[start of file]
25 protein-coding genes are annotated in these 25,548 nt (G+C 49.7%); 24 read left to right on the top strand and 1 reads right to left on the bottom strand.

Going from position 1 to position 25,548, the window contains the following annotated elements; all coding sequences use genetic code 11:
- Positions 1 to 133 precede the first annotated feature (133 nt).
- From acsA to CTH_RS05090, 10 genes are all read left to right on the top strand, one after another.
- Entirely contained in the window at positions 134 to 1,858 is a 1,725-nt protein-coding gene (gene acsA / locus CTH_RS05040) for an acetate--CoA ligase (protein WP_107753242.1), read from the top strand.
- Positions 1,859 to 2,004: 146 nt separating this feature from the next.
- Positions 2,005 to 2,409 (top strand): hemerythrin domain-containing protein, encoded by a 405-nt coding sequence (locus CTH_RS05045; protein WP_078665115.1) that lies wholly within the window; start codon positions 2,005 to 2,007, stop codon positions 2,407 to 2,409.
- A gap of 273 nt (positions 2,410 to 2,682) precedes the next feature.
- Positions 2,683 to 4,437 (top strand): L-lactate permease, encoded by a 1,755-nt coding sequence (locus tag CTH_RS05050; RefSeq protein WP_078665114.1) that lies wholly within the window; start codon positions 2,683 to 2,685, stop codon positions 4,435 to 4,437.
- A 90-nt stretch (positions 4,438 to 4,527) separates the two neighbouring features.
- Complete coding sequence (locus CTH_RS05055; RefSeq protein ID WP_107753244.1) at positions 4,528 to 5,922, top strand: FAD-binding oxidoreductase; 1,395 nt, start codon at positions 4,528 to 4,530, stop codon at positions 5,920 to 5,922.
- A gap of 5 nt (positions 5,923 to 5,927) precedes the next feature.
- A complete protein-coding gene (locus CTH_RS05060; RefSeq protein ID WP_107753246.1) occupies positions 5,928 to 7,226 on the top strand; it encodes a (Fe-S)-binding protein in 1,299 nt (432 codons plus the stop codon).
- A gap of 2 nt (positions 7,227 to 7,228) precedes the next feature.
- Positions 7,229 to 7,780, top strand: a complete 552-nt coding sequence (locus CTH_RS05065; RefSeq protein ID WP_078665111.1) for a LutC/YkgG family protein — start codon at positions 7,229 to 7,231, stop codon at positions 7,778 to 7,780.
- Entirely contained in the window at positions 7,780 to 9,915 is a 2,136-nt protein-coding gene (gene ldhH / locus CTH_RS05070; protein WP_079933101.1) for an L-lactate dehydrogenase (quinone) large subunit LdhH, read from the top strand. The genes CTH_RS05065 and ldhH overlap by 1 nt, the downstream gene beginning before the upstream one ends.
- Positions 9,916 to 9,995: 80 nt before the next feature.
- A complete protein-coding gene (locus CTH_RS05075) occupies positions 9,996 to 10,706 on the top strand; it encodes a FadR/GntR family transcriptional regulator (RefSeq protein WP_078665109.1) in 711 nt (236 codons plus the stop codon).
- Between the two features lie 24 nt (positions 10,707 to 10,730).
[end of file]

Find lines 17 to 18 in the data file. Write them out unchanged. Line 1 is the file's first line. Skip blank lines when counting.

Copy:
- Positions 9,916 to 9,995: 80 nt before the next feature.
- A complete protein-coding gene (locus CTH_RS05075) occupies positions 9,996 to 10,706 on the top strand; it encodes a FadR/GntR family transcriptional regulator (RefSeq protein WP_078665109.1) in 711 nt (236 codons plus the stop codon).